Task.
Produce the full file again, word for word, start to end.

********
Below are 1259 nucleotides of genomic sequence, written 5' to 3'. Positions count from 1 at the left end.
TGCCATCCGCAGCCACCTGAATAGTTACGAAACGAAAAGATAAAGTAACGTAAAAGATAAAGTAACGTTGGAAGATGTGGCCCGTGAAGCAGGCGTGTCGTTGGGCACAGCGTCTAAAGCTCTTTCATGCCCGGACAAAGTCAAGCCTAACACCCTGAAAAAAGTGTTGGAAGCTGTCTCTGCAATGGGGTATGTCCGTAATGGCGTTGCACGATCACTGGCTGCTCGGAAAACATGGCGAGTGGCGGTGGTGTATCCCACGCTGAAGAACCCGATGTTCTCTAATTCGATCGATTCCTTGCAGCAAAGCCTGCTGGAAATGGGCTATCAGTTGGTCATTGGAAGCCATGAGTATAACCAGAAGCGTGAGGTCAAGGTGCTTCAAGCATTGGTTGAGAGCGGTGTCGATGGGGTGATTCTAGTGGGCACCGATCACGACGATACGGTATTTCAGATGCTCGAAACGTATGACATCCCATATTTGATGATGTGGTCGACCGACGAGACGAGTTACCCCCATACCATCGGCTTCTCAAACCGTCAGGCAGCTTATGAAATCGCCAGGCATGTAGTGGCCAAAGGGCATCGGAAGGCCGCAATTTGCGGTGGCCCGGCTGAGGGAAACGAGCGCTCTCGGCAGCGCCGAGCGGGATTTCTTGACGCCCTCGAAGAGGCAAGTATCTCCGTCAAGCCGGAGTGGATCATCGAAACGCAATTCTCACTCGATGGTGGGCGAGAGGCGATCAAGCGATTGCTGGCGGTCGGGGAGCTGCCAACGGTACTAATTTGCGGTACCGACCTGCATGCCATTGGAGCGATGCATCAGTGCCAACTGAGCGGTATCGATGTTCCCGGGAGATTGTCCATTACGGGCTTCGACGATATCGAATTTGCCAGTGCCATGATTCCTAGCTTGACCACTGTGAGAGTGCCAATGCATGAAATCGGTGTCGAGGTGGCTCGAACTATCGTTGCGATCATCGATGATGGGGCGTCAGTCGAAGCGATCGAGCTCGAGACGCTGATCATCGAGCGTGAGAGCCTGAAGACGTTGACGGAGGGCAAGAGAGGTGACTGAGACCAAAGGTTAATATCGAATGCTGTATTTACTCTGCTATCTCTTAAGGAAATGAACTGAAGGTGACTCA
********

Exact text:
Below are 1259 nucleotides of genomic sequence, written 5' to 3'. Positions count from 1 at the left end.
TGCCATCCGCAGCCACCTGAATAGTTACGAAACGAAAAGATAAAGTAACGTAAAAGATAAAGTAACGTTGGAAGATGTGGCCCGTGAAGCAGGCGTGTCGTTGGGCACAGCGTCTAAAGCTCTTTCATGCCCGGACAAAGTCAAGCCTAACACCCTGAAAAAAGTGTTGGAAGCTGTCTCTGCAATGGGGTATGTCCGTAATGGCGTTGCACGATCACTGGCTGCTCGGAAAACATGGCGAGTGGCGGTGGTGTATCCCACGCTGAAGAACCCGATGTTCTCTAATTCGATCGATTCCTTGCAGCAAAGCCTGCTGGAAATGGGCTATCAGTTGGTCATTGGAAGCCATGAGTATAACCAGAAGCGTGAGGTCAAGGTGCTTCAAGCATTGGTTGAGAGCGGTGTCGATGGGGTGATTCTAGTGGGCACCGATCACGACGATACGGTATTTCAGATGCTCGAAACGTATGACATCCCATATTTGATGATGTGGTCGACCGACGAGACGAGTTACCCCCATACCATCGGCTTCTCAAACCGTCAGGCAGCTTATGAAATCGCCAGGCATGTAGTGGCCAAAGGGCATCGGAAGGCCGCAATTTGCGGTGGCCCGGCTGAGGGAAACGAGCGCTCTCGGCAGCGCCGAGCGGGATTTCTTGACGCCCTCGAAGAGGCAAGTATCTCCGTCAAGCCGGAGTGGATCATCGAAACGCAATTCTCACTCGATGGTGGGCGAGAGGCGATCAAGCGATTGCTGGCGGTCGGGGAGCTGCCAACGGTACTAATTTGCGGTACCGACCTGCATGCCATTGGAGCGATGCATCAGTGCCAACTGAGCGGTATCGATGTTCCCGGGAGATTGTCCATTACGGGCTTCGACGATATCGAATTTGCCAGTGCCATGATTCCTAGCTTGACCACTGTGAGAGTGCCAATGCATGAAATCGGTGTCGAGGTGGCTCGAACTATCGTTGCGATCATCGATGATGGGGCGTCAGTCGAAGCGATCGAGCTCGAGACGCTGATCATCGAGCGTGAGAGCCTGAAGACGTTGACGGAGGGCAAGAGAGGTGACTGAGACCAAAGGTTAATATCGAATGCTGTATTTACTCTGCTATCTCTTAAGGAAATGAACTGAAGGTGACTCA